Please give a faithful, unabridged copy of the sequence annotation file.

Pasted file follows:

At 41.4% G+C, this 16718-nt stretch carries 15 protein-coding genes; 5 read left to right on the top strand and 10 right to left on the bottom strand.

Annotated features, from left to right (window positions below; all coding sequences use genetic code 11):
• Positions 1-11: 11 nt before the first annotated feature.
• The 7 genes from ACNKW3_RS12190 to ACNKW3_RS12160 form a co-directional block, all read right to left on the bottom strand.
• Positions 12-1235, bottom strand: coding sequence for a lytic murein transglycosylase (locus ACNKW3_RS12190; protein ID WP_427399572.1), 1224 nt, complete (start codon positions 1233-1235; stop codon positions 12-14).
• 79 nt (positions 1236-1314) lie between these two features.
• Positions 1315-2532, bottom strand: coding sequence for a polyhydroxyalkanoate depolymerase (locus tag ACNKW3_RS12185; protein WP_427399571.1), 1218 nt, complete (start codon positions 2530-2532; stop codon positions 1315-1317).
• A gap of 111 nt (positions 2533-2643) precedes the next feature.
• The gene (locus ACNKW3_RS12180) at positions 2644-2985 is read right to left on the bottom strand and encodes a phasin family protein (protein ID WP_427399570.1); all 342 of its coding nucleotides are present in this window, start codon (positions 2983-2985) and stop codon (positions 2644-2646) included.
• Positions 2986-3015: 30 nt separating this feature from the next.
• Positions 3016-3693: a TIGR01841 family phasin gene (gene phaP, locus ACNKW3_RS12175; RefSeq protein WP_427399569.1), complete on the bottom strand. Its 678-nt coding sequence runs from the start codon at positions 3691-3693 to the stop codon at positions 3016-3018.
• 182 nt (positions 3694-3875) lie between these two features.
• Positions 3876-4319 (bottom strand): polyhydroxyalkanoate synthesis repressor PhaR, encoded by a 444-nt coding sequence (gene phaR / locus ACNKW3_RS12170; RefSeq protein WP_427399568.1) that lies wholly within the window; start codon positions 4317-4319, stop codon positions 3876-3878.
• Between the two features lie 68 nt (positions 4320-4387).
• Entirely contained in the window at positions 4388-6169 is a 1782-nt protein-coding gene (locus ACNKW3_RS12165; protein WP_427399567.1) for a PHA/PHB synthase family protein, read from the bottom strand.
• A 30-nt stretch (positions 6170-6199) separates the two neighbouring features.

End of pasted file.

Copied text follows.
At 41.4% G+C, this 16718-nt stretch carries 15 protein-coding genes; 5 read left to right on the top strand and 10 right to left on the bottom strand.

Annotated features, from left to right (window positions below; all coding sequences use genetic code 11):
• Positions 1-11: 11 nt before the first annotated feature.
• The 7 genes from ACNKW3_RS12190 to ACNKW3_RS12160 form a co-directional block, all read right to left on the bottom strand.
• Positions 12-1235, bottom strand: coding sequence for a lytic murein transglycosylase (locus ACNKW3_RS12190; protein ID WP_427399572.1), 1224 nt, complete (start codon positions 1233-1235; stop codon positions 12-14).
• 79 nt (positions 1236-1314) lie between these two features.
• Positions 1315-2532, bottom strand: coding sequence for a polyhydroxyalkanoate depolymerase (locus tag ACNKW3_RS12185; protein WP_427399571.1), 1218 nt, complete (start codon positions 2530-2532; stop codon positions 1315-1317).
• A gap of 111 nt (positions 2533-2643) precedes the next feature.
• The gene (locus ACNKW3_RS12180) at positions 2644-2985 is read right to left on the bottom strand and encodes a phasin family protein (protein ID WP_427399570.1); all 342 of its coding nucleotides are present in this window, start codon (positions 2983-2985) and stop codon (positions 2644-2646) included.
• Positions 2986-3015: 30 nt separating this feature from the next.
• Positions 3016-3693: a TIGR01841 family phasin gene (gene phaP, locus ACNKW3_RS12175; RefSeq protein WP_427399569.1), complete on the bottom strand. Its 678-nt coding sequence runs from the start codon at positions 3691-3693 to the stop codon at positions 3016-3018.
• 182 nt (positions 3694-3875) lie between these two features.
• Positions 3876-4319 (bottom strand): polyhydroxyalkanoate synthesis repressor PhaR, encoded by a 444-nt coding sequence (gene phaR / locus ACNKW3_RS12170; RefSeq protein WP_427399568.1) that lies wholly within the window; start codon positions 4317-4319, stop codon positions 3876-3878.
• Between the two features lie 68 nt (positions 4320-4387).
• Entirely contained in the window at positions 4388-6169 is a 1782-nt protein-coding gene (locus ACNKW3_RS12165; protein WP_427399567.1) for a PHA/PHB synthase family protein, read from the bottom strand.
• A 30-nt stretch (positions 6170-6199) separates the two neighbouring features.